On a personal note. It's my birthday tomorrow. Another year gone. I'm feeling great. Long may it continue.
Lotus racing are offering a hugely expensive track toy for rich clients.
Lotus Type 125 (borrowed pic from Motorauthority.com)
I have no idea if this will be produced in Malaysia where Lotus F1 have their campus in SepangF1 or in Norfolk... two possibilities, the F1 site or Group Lotus could build it under contract in Hethel.
From my perspective, I would like to tap into the F1 technolgy and spread it to people at an affordable rate.
However, it must be remembered that people who can afford to race are either very well connected, wealthy, or very fortunate to be spotted by one of the former.
We aren't talking about throwing down two article of clothing and starting a game.
If you want to race legally, you need a proper track, safety equipment, and in some cases very expensive machinery. However, if you are successful you get well rewarded.
From an educational perspective, you can obviously run driving schools. Most circuits offer this. However, I see much more than this.
Business planning/Marketing/Engineering/ Design/ Legal / Sport psychology... the list goes on.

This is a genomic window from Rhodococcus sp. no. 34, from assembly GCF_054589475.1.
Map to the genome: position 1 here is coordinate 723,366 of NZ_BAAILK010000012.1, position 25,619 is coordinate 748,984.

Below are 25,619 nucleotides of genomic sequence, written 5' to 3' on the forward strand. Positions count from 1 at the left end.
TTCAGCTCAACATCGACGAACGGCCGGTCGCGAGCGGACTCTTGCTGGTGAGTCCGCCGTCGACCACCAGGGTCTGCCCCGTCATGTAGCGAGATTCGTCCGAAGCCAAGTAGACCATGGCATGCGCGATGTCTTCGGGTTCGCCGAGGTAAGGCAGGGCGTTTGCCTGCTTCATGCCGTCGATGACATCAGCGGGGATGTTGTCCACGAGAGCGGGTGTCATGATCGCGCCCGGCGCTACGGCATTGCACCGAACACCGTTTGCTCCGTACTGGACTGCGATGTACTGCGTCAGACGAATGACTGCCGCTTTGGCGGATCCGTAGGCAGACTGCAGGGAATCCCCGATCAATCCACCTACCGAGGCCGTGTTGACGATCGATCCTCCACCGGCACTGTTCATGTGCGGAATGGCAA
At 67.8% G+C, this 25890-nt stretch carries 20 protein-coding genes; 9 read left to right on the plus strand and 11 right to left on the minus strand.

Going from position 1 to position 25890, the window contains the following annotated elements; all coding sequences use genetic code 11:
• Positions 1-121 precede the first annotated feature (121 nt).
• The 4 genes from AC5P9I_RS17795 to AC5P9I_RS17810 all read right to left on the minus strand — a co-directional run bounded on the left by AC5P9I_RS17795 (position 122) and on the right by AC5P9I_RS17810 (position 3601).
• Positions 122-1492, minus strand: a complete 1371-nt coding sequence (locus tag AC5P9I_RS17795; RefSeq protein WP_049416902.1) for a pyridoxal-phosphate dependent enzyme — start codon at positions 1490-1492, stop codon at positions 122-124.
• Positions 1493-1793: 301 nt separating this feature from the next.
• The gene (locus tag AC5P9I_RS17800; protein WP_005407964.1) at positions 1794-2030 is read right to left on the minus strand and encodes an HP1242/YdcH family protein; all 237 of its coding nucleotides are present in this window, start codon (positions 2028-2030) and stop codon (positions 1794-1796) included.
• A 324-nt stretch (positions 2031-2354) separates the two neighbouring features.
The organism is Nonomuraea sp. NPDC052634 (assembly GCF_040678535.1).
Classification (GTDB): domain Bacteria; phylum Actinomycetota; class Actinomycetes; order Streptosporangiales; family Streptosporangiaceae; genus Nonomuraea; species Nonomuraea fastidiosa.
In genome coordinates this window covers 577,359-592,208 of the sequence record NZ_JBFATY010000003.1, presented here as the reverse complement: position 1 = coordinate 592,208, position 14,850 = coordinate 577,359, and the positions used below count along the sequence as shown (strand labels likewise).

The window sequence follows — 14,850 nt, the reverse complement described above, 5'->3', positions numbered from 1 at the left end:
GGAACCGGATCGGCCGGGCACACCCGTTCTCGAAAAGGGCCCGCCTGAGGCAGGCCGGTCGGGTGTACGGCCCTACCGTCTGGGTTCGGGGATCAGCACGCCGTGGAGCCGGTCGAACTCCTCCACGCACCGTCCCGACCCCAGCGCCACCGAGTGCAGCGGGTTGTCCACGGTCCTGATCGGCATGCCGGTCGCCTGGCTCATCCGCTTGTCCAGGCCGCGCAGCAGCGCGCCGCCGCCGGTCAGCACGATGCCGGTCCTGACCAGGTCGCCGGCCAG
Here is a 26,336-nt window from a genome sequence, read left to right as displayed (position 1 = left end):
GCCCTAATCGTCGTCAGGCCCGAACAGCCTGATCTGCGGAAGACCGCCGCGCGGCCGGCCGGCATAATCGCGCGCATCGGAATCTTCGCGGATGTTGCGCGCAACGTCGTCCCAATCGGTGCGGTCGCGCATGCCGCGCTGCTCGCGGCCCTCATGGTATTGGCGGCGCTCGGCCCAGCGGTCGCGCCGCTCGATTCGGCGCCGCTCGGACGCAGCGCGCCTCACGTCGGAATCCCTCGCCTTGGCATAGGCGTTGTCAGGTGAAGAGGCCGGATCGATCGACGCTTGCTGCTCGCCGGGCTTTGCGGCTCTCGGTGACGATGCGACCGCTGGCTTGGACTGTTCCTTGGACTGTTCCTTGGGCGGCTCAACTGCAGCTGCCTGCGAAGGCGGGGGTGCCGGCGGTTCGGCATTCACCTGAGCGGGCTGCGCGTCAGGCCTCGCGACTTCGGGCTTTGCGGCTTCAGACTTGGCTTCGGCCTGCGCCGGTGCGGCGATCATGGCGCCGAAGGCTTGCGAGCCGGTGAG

This brings me to an article in a Malaysian paper The Sun. I quote:
Falling FDI – serious concern but not panic
Instead of selling palm oil and rubber, Malaysia should export plantation management services as well as plant biotechnology products like oil palm clones that are high-yielding, disease-resistant and faster-growing.
Malaysia should also help ease the establishment of schools and universities aimed at providing an Asian-centric education for 21st century Asia. The curriculum should be multilingual with emphasis on the region’s history, geography, economics and sociology. Properly managed with international accreditation, such educational institutions could enhance Malaysia’s appeal in attracting foreign students.
Although Singapore and Thailand already have international educational establishments, these are largely foreign transplants. Similarly, China, India and Indonesia have excellent universities. However, these tertiary institutions may not focus primarily on preparing students for employment in Asia or in a globalised world.
You may ask why a person brought up in England and a USA citizen is pushing for a University in Malaysia. I have worked in Europe and America (obviously). However, when I worked for Group Lotus in Malaysia, This idea was my 'Baby'.
We were encouraged to set up a training establishment by the 'Government'. I was tasked with coming up with a plan.
I put forward a plan to set up on a track. Given the Lotus history as a company, I felt this was a good fit. My immediate management were not supportive.
Call me stubborn, but I still think it is a good idea. Hence this blog. It obviously could be put into practice elsewhere. I don't know of many government owned companies who have potential use of government owned circuits. Lotus had the opportunity. They chose not to go further. That does not mean that I as a person cannot push the idea privately, in the public domain.